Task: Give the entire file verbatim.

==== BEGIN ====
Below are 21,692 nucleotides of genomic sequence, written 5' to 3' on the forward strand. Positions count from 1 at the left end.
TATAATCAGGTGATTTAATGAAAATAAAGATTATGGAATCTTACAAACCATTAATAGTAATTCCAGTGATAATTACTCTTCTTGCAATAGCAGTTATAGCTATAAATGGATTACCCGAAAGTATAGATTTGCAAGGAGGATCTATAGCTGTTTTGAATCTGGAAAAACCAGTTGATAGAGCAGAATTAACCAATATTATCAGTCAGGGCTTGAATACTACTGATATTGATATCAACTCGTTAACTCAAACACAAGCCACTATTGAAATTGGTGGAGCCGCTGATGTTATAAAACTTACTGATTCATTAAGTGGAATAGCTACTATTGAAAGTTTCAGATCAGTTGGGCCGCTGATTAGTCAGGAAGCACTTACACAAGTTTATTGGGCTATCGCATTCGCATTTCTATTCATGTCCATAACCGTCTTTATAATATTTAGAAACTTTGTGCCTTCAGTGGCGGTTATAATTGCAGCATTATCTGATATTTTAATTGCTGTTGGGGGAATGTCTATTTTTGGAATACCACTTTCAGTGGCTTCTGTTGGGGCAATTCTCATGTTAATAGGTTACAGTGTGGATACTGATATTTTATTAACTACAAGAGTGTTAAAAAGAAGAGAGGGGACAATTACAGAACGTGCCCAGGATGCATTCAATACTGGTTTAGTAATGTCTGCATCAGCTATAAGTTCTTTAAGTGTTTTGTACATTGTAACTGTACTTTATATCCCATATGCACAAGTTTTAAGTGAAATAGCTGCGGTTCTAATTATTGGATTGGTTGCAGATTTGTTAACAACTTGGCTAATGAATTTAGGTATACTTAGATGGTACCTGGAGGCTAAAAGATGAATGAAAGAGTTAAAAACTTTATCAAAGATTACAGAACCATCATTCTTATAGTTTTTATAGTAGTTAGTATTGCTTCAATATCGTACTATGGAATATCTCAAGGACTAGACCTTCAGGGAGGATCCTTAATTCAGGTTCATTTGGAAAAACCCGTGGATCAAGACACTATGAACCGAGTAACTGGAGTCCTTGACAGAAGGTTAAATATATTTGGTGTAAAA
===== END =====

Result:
Below are 21,692 nucleotides of genomic sequence, written 5' to 3' on the forward strand. Positions count from 1 at the left end.
TATAATCAGGTGATTTAATGAAAATAAAGATTATGGAATCTTACAAACCATTAATAGTAATTCCAGTGATAATTACTCTTCTTGCAATAGCAGTTATAGCTATAAATGGATTACCCGAAAGTATAGATTTGCAAGGAGGATCTATAGCTGTTTTGAATCTGGAAAAACCAGTTGATAGAGCAGAATTAACCAATATTATCAGTCAGGGCTTGAATACTACTGATATTGATATCAACTCGTTAACTCAAACACAAGCCACTATTGAAATTGGTGGAGCCGCTGATGTTATAAAACTTACTGATTCATTAAGTGGAATAGCTACTATTGAAAGTTTCAGATCAGTTGGGCCGCTGATTAGTCAGGAAGCACTTACACAAGTTTATTGGGCTATCGCATTCGCATTTCTATTCATGTCCATAACCGTCTTTATAATATTTAGAAACTTTGTGCCTTCAGTGGCGGTTATAATTGCAGCATTATCTGATATTTTAATTGCTGTTGGGGGAATGTCTATTTTTGGAATACCACTTTCAGTGGCTTCTGTTGGGGCAATTCTCATGTTAATAGGTTACAGTGTGGATACTGATATTTTATTAACTACAAGAGTGTTAAAAAGAAGAGAGGGGACAATTACAGAACGTGCCCAGGATGCATTCAATACTGGTTTAGTAATGTCTGCATCAGCTATAAGTTCTTTAAGTGTTTTGTACATTGTAACTGTACTTTATATCCCATATGCACAAGTTTTAAGTGAAATAGCTGCGGTTCTAATTATTGGATTGGTTGCAGATTTGTTAACAACTTGGCTAATGAATTTAGGTATACTTAGATGGTACCTGGAGGCTAAAAGATGAATGAAAGAGTTAAAAACTTTATCAAAGATTACAGAACCATCATTCTTATAGTTTTTATAGTAGTTAGTATTGCTTCAATATCGTACTATGGAATATCTCAAGGACTAGACCTTCAGGGAGGATCCTTAATTCAGGTTCATTTGGAAAAACCCGTGGATCAAGACACTATGAACCGAGTAACTGGAGTCCTTGACAGAAGGTTAAATATATTTGGTGTAAAA